Polymorphs are cells of acute inflammation, and plaque-induced periodontitis is an infective-inflammatory disease. The normal polymorph count ranges from 2500 to 7000/mm 3. Our study shows a decrease in an average of polymorph count from 4168.25/mm 3 to 3676.2/mm 3 [Table 1]. Results of the present study are also in agreement with other studies that showed a significant decrease in TLC and polymorph count.[16],[17],[18],[19],[20]

Lymphocytes are cells of chronic inflammation. Their numbers are elevated in chronic infective-inflammatory diseases such as chronic generalized plaque-induced periodontitis. Normally, the lymphocytes range from 1700 to 3500/mm 3 of blood. Our study shows a decrease in an average of lymphocytes from 2184.1/mm 3 to 2183.65/mm 3 after 18–21 days of SCRP which is a nonsignificant (P = 0.49) decrease [Table 1]. This slight decrease in lymphocytes is observed in our study which may be attributable to the decrease in the level of infective-inflammatory periodontal disease following Phase I therapy (SCRP).

Hb concentration measurement is another most commonly performed blood test. The association between Hb concentration and periodontitis has been studied in the past. Lainson was one of the first authors who reported anemia as a cause of periodontitis.[3] Rai and Kharb, in a 10-week intervention study, found an increase in Hb after SCRP in patients with severe periodontitis.[21] A study in the past has reported an increase in Hb level implies that anemia associated with periodontitis is of normochromic types.[22] This is, however, not in agreement with our study which shows a significant and unexplained decrease in an average of Hb from 12.805 g% to 12.71 g% [Table 1]. The results of our study are in accordance with Havemose who failed to show any association between Hb and periodontitis patients.[23]

Test for BT is done to assess platelet function and the body's ability to form a platelet plug at the site of injury. According to Duke's method,[24] the normal BT ranges from 1 to 3 min. Platelets play a significant role in controlling bleeding. BT is commonly evaluated before surgery and in several hemorrhagic disorders such as dengue. Our study shows a significant reduction in BT after SCRP; however, the reason for this is unclear.

The results of this study show that the plaque-induced chronic periodontitis and its treatment do have an effect on the evaluated blood parameters even though their altered values remained within the normal range. During the course of the study, some cases showed a very large variation in the blood parameters evaluated in this study although such extreme variants got subdued when averaging of these values was done, and results were tabulated, and the conclusions were drawn and recommendations were given on the basis of such average values. If these observations are universally true, the results of this study will serve as useful information to treating dentists and physicians in perplexing situations wherein they do not find reasons for elevated blood values, especially ESR, TLC, and PMN counts. Results of this study suggest that in several situations, these counts (especially ESR, TLC, and PMN) may be altered solely as an after effect of infective-inflammatory periodontal disease or a combination of infective-inflammatory periodontal disease and infective and/or inflammatory systemic disease rather than solely due to a systemic ailment, usually being looked for by the medical doctors or dentists.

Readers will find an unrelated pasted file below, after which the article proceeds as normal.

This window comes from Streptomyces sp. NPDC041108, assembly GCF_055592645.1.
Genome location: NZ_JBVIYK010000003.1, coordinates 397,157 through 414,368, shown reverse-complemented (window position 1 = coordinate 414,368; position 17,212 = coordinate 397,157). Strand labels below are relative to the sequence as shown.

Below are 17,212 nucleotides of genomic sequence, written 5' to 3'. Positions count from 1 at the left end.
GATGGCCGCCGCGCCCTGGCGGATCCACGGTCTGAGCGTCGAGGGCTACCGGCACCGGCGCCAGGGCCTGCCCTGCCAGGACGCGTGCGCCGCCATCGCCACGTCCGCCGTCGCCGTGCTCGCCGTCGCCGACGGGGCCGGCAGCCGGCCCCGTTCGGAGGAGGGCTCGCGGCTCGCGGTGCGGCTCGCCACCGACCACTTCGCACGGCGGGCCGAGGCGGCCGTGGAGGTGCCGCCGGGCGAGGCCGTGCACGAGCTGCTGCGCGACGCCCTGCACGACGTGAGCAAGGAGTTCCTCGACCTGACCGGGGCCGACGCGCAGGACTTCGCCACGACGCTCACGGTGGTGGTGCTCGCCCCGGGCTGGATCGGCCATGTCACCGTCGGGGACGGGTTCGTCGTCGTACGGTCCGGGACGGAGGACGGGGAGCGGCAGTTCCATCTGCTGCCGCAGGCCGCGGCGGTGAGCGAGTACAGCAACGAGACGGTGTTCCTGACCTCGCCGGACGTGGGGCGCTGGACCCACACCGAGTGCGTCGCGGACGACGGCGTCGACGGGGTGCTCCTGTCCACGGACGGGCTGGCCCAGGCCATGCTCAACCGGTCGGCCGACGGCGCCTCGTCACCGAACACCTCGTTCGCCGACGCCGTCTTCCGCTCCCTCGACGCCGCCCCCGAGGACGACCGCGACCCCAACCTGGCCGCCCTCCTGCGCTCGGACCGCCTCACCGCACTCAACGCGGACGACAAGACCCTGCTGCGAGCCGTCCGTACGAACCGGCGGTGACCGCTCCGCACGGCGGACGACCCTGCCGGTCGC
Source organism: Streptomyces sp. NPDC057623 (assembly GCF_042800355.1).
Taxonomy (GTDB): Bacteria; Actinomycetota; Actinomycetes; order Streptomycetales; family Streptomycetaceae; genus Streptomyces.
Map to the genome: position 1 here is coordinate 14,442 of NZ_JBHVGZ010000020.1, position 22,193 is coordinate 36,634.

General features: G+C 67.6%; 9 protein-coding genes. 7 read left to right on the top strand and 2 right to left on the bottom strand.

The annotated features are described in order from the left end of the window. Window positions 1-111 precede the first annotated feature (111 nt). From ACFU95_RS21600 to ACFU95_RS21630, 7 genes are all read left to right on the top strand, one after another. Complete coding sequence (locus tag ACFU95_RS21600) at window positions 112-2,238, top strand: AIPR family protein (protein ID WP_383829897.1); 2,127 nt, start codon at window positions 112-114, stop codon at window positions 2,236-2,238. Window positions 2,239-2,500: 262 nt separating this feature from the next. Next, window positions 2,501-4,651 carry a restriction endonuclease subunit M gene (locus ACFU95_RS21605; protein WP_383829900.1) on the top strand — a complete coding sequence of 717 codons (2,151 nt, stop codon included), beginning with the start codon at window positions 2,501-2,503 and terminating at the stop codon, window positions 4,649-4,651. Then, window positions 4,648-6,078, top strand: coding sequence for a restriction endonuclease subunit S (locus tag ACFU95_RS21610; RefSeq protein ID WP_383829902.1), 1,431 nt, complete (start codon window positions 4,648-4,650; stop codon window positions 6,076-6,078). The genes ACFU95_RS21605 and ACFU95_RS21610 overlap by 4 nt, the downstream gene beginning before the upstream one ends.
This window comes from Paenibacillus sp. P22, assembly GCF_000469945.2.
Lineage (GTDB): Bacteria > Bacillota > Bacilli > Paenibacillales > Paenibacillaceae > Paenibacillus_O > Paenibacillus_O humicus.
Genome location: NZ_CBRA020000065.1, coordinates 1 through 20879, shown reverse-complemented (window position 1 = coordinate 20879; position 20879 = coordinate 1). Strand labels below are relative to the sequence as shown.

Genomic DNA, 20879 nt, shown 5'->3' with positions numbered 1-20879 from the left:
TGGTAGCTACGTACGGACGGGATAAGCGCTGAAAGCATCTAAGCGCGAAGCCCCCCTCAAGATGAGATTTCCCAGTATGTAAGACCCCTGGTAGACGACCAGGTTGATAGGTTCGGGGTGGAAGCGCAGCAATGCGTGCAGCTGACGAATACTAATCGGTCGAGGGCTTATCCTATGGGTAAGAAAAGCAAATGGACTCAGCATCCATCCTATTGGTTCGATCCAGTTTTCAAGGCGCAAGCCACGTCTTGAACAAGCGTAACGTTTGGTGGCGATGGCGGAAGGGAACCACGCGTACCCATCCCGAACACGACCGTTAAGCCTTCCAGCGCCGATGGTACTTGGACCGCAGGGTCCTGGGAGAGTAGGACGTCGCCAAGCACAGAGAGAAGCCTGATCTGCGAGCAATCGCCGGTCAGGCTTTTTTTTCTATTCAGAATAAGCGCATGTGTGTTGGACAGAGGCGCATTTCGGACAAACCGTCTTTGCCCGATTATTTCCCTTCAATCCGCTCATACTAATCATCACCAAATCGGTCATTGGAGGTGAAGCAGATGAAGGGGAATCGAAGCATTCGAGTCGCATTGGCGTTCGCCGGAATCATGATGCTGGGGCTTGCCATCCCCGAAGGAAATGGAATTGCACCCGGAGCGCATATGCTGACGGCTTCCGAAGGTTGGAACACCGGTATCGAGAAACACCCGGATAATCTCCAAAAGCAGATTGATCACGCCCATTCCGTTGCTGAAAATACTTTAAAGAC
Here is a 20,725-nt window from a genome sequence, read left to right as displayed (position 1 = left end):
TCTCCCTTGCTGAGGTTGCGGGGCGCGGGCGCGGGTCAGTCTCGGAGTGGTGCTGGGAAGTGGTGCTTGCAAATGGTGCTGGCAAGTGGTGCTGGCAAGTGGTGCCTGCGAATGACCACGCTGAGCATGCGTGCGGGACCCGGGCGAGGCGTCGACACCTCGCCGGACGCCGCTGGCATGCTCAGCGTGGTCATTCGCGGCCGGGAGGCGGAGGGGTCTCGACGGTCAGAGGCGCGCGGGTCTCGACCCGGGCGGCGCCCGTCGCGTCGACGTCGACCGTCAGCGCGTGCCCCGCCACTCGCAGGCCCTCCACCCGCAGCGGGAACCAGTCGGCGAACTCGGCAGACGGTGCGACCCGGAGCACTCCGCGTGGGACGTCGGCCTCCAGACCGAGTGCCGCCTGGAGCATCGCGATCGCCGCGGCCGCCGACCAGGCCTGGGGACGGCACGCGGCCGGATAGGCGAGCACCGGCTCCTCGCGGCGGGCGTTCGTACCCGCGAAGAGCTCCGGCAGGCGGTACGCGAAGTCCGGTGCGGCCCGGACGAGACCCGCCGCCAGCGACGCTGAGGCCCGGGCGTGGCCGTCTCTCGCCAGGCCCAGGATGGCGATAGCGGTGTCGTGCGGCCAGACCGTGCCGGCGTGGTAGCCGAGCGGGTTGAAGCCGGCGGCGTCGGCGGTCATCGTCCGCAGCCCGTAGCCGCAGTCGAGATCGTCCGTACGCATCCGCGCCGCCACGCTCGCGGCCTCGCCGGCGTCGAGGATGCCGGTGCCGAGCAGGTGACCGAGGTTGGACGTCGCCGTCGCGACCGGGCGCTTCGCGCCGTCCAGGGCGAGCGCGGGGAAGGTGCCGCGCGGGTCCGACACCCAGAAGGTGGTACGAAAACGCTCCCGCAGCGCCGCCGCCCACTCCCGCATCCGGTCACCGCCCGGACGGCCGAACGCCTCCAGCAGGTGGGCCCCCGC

Conclusion Top

The present study was aimed at evaluating the effect of SCRP on various blood parameters, i.e., ESR, TLC, count of PMNs and lymphocytes from DLC, Hb, and BT. Our study shows a highly significant reduction in the counts of PMNs and the value of ESR after SCRP (Phase I therapy) in plaque-induced chronic generalized periodontitis patients. Furthermore, there is a significant reduction in TLC, lymphocytes count, and BT and an insignificant decrease in Hb. Thus, it can be inferred that there is an effect of periodontal disease and its treatment on these commonly assessed blood parameters.

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  References Top

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Lainson PA, Brady PP, Fraleigh CM. Anemia, a systemic cause of periodontal disease? J Periodontol 1968;39:35-8.  Back to cited text no. 3
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Yamamoto T, Tsuneishi M, Furuta M, Ekuni D, Morita M, Hirata Y. Relationship between decrease of erythrocyte count and progression of periodontal disease in a rural Japanese population. J Periodontol 2011;82:106-13.  Back to cited text no. 6
Seigel EH. Total erythrocyte, leucocyte and differential white cell counts of blood in chronic periodontal disease. J Dent Res 1945;24:270.  Back to cited text no. 7